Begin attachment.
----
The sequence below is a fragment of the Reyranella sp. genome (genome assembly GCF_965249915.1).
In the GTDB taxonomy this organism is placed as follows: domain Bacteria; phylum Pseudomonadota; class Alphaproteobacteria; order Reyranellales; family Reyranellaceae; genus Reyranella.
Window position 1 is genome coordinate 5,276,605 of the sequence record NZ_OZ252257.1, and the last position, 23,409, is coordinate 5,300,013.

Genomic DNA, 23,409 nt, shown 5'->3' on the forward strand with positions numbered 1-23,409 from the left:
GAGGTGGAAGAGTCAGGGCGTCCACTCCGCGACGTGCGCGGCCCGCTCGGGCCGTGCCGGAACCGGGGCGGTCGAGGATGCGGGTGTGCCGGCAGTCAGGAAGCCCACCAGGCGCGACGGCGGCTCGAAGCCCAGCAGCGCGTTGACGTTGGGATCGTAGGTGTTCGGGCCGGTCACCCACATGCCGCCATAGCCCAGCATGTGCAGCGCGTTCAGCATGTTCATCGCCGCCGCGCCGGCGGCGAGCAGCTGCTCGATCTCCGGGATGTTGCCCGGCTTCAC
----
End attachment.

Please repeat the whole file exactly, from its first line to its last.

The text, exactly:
The sequence below is a fragment of the Reyranella sp. genome (genome assembly GCF_965249915.1).
In the GTDB taxonomy this organism is placed as follows: domain Bacteria; phylum Pseudomonadota; class Alphaproteobacteria; order Reyranellales; family Reyranellaceae; genus Reyranella.
Window position 1 is genome coordinate 5,276,605 of the sequence record NZ_OZ252257.1, and the last position, 23,409, is coordinate 5,300,013.

Genomic DNA, 23,409 nt, shown 5'->3' on the forward strand with positions numbered 1-23,409 from the left:
GAGGTGGAAGAGTCAGGGCGTCCACTCCGCGACGTGCGCGGCCCGCTCGGGCCGTGCCGGAACCGGGGCGGTCGAGGATGCGGGTGTGCCGGCAGTCAGGAAGCCCACCAGGCGCGACGGCGGCTCGAAGCCCAGCAGCGCGTTGACGTTGGGATCGTAGGTGTTCGGGCCGGTCACCCACATGCCGCCATAGCCCAGCATGTGCAGCGCGTTCAGCATGTTCATCGCCGCCGCGCCGGCGGCGAGCAGCTGCTCGATCTCCGGGATGTTGCCCGGCTTCAC